After the Belvedere Apollo we will look at a statue that even in classical times was described as the best work of art ever: the Laocoön.
The Laocoön Snakebite Laocoön’s son In situ
“It is said that Julius II. desired Angelo [Michelangelo] to restore the missing arm behind the Laocoön. He commenced it, but left it unfinished, “because,” said he, “I found I could do nothing worthy of being joined to so admirable a work.” What a testimony of the superiority of the best ancient sculptors over the moderns, for of all modern sculptors, Michael Angelo is universally allowed to be the best!” Source
FELICI DE FREDIS QVI OB PROPRIAS VIRTVTES ET REPERTVM LACOOHONTIS DIVINVM QVOD IN VATICANO CERNIS FERE RESPIRAN(s) SIMVLACR(um) IM(mo)RTALITATEM MERVIT
To Felice Fredi, who earned immortality both for his own merits and for the discovery of the divine, well-nigh breathing effigy of Laocoön that you behold in the Vatican.
One of the tombstones in the Santa Maria in Aracoeli is the one of Felice de Fredis. He was a gardener who, on January 14 1506, encountered a stone vault that was above the famous sculpture the Laocoon. Giuliano da Sangallo and Michelangelo were present during this sculpture’s excavation which is now in the Vatican museum. They immediately saw that this was the sculpture that Pliny the Elder was so excited about.
“The first time I was in Rome when I was very young, the pope was told about the discovery of some very beautiful statues in a vineyard near Santa Maria Maggiore. The pope ordered one of his officers to run and tell Giuliano da Sangallo to go and see them. So he set off immediately. Since Michelangelo Buonarroti was always to be found at our house, my father having summoned him and having assigned him the commission of the pope’s tomb, my father wanted him to come along, too. I joined up with my father and off we went. I climbed down to where the statues were when immediately my father said, “That is the Laocoön, which Pliny mentions.” Then they dug the hole wider so that they could pull the statue out. As soon as it was visible everyone started to draw (or “started to have lunch”), all the while discoursing on ancient things, chatting as well about the ones in Florence. As soon as it was visible everyone started to draw (or “started to have lunch”), all the while discoursing on ancient things, chatting as well about the ones in Florence.”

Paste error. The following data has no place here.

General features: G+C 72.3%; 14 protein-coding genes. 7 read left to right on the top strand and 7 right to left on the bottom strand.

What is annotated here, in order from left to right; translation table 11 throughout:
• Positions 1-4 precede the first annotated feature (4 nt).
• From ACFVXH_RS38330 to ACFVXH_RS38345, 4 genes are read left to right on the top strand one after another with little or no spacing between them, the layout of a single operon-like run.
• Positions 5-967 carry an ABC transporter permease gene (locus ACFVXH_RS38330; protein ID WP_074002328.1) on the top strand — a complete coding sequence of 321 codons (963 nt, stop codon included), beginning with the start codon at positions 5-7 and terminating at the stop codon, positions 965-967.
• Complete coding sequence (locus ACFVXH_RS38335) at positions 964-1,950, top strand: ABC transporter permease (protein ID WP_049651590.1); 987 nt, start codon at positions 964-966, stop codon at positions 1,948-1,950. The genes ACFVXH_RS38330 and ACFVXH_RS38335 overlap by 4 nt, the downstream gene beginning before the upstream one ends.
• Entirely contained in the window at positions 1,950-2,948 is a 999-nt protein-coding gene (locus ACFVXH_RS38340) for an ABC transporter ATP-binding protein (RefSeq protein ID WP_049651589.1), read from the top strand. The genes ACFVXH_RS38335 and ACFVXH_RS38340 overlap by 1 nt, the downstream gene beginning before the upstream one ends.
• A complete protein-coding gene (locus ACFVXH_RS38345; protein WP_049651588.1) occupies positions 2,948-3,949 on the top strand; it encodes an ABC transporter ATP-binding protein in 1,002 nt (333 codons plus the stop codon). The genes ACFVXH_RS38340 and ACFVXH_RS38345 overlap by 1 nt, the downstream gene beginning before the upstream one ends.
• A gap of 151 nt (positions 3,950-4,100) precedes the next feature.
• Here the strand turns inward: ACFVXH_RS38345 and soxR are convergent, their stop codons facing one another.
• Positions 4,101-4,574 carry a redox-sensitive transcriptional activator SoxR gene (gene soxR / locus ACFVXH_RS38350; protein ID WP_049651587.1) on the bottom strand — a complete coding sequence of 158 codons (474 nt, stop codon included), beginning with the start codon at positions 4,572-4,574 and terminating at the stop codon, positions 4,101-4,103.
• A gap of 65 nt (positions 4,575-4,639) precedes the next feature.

Francesco da Sangallo sixty years after the discovery Quoted from Wikipedia
“[…] in the case of several works of very great excellence, the number of artists that have been engaged upon them has proved a considerable obstacle to the fame of each, no individual being able to engross the whole of the credit, and it being impossible to award it in due proportion to the names of the several artists combined. Such is the case with the Laocoön, for example, in the palace of the Emperor Titus, a work that may be looked upon as preferable to any other production of the art of painting or of statuary. It is sculptured from a single block, both the main figure as well as the children, and the serpents with their marvellous folds. This group was made in concert by three most eminent artists, Agesander, Polydorus, and Athenodorus, natives of Rhodes.” Pliny ‘Encyclopedic Natural History’ (XXXVI, 37; 320 – 321)
Michelangelo and Sangallo were profoundly moved by this discovery. Even though it turned out that Pliny had not been telling the truth. The sculpture did not consist of one, but five blocks of marble, something that Michelangelo abhorred. A real sculptor uses but a single block of marble. If you look at the face of the priest Laocoön, contorted in agony, you are looking at a fundamental change in Greek sculpture. The story about Polyclitus, Lysippos and Leochares that we told above, no longer holds true for this sculpture group. We are now in the Hellenistic period, a period in which emotion was no longer taboo, rather the opposite, as we will see in the next rooms.